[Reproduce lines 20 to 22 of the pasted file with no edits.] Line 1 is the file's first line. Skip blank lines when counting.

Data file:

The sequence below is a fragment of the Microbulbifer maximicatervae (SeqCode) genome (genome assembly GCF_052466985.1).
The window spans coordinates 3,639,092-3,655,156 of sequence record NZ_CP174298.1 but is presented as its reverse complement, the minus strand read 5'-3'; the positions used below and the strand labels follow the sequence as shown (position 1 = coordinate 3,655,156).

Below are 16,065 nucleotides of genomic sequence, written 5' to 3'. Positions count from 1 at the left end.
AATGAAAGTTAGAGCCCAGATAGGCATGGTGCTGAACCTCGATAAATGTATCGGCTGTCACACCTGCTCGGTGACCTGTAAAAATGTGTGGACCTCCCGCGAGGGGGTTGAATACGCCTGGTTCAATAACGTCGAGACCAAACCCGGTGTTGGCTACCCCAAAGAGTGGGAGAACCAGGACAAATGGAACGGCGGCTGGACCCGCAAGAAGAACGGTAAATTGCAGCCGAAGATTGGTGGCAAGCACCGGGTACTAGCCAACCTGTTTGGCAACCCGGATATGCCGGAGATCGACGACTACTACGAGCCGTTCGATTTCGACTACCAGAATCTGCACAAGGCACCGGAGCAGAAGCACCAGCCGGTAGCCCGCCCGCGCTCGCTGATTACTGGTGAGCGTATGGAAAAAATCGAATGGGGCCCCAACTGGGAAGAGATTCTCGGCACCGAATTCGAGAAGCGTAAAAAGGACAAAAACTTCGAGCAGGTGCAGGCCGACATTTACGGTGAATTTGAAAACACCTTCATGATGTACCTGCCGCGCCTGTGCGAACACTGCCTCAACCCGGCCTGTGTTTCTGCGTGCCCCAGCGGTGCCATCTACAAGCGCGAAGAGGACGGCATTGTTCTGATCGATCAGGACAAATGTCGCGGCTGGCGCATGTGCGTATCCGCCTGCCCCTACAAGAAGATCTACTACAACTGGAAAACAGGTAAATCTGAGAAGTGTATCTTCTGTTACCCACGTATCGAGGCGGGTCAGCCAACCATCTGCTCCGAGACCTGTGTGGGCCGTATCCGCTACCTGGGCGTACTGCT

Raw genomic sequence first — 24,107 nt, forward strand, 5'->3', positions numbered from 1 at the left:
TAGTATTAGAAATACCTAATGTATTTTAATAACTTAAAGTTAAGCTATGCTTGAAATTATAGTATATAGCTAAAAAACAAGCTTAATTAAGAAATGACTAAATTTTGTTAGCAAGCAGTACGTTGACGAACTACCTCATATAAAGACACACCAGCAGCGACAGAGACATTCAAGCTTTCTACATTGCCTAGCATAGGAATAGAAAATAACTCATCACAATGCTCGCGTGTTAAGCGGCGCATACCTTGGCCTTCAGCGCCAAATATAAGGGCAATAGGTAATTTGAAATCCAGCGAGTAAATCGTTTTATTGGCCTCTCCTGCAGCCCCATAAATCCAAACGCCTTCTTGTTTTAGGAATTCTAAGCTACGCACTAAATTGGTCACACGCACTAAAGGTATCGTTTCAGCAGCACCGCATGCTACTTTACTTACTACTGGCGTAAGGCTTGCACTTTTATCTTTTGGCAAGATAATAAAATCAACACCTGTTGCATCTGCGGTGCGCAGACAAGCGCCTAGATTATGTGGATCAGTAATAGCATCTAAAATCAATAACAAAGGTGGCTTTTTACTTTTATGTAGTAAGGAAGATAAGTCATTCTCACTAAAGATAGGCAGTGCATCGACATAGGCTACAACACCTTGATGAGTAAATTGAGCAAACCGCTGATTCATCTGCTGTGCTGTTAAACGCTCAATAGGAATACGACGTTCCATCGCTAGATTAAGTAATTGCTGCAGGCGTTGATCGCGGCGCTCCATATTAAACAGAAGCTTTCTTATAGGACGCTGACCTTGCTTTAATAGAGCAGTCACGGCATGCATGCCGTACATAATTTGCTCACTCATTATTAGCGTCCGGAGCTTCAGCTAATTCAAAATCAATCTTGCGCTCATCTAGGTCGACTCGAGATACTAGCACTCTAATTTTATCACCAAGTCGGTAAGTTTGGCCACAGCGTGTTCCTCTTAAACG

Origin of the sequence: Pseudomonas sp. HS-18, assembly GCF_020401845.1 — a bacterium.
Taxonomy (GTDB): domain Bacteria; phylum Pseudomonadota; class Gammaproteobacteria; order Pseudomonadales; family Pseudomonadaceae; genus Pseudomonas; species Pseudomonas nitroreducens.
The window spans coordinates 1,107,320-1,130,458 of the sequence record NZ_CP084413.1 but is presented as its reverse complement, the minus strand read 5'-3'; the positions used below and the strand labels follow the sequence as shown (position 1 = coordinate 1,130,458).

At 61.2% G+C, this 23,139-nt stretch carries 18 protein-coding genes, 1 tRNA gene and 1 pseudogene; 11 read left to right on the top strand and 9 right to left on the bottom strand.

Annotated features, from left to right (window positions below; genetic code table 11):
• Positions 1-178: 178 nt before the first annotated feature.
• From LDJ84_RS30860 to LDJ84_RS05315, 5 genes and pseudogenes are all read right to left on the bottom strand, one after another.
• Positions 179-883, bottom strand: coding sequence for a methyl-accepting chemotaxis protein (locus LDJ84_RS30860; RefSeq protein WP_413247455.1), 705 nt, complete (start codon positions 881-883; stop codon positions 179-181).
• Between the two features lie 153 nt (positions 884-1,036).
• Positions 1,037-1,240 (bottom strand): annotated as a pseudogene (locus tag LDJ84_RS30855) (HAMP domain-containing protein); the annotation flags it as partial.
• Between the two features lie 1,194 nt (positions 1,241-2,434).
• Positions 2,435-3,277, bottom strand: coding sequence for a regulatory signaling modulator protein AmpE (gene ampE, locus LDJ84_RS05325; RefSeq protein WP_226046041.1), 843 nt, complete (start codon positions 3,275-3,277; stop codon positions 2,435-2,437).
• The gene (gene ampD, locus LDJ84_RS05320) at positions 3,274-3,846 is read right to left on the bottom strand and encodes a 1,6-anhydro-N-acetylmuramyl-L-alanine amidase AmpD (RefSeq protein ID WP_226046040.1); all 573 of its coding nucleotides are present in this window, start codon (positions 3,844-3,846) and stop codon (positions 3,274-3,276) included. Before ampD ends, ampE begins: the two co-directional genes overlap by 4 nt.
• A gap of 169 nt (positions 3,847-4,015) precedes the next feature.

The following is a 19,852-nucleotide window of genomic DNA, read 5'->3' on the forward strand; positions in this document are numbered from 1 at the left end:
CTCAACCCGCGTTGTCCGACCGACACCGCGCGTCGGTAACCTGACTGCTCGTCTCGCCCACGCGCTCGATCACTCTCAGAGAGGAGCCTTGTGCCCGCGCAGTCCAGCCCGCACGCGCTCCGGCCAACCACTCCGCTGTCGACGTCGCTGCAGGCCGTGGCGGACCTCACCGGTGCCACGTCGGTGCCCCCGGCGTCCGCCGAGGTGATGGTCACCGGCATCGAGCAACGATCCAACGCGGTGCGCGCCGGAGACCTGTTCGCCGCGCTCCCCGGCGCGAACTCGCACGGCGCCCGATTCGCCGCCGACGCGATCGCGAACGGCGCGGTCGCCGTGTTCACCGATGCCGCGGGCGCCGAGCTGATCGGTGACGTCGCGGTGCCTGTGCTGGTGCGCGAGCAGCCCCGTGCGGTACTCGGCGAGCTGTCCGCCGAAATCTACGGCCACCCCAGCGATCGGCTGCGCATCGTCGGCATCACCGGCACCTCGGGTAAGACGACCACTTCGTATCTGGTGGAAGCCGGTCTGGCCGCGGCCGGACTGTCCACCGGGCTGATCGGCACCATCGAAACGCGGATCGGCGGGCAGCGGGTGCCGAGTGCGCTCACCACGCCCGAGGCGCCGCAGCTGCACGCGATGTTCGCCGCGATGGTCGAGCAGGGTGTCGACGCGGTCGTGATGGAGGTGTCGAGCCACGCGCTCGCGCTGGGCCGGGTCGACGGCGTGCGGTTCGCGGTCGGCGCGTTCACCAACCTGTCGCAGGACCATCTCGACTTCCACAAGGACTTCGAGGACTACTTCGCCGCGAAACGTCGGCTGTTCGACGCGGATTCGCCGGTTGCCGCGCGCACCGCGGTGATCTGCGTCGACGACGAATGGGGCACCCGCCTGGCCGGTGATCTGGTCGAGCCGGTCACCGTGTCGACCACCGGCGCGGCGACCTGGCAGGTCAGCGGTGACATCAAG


• A gap of 169 nt (positions 3,847-4,015) precedes the next feature.

The following is a 19,852-nucleotide window of genomic DNA, read 5'->3' on the forward strand; positions in this document are numbered from 1 at the left end:
CTCAACCCGCGTTGTCCGACCGACACCGCGCGTCGGTAACCTGACTGCTCGTCTCGCCCACGCGCTCGATCACTCTCAGAGAGGAGCCTTGTGCCCGCGCAGTCCAGCCCGCACGCGCTCCGGCCAACCACTCCGCTGTCGACGTCGCTGCAGGCCGTGGCGGACCTCACCGGTGCCACGTCGGTGCCCCCGGCGTCCGCCGAGGTGATGGTCACCGGCATCGAGCAACGATCCAACGCGGTGCGCGCCGGAGACCTGTTCGCCGCGCTCCCCGGCGCGAACTCGCACGGCGCCCGATTCGCCGCCGACGCGATCGCGAACGGCGCGGTCGCCGTGTTCACCGATGCCGCGGGCGCCGAGCTGATCGGTGACGTCGCGGTGCCTGTGCTGGTGCGCGAGCAGCCCCGTGCGGTACTCGGCGAGCTGTCCGCCGAAATCTACGGCCACCCCAGCGATCGGCTGCGCATCGTCGGCATCACCGGCACCTCGGGTAAGACGACCACTTCGTATCTGGTGGAAGCCGGTCTGGCCGCGGCCGGACTGTCCACCGGGCTGATCGGCACCATCGAAACGCGGATCGGCGGGCAGCGGGTGCCGAGTGCGCTCACCACGCCCGAGGCGCCGCAGCTGCACGCGATGTTCGCCGCGATGGTCGAGCAGGGTGTCGACGCGGTCGTGATGGAGGTGTCGAGCCACGCGCTCGCGCTGGGCCGGGTCGACGGCGTGCGGTTCGCGGTCGGCGCGTTCACCAACCTGTCGCAGGACCATCTCGACTTCCACAAGGACTTCGAGGACTACTTCGCCGCGAAACGTCGGCTGTTCGACGCGGATTCGCCGGTTGCCGCGCGCACCGCGGTGATCTGCGTCGACGACGAATGGGGCACCCGCCTGGCCGGTGATCTGGTCGAGCCGGTCACCGTGTCGACCACCGGCGCGGCGACCTGGCAGGTCAGCGGTGACATCAAG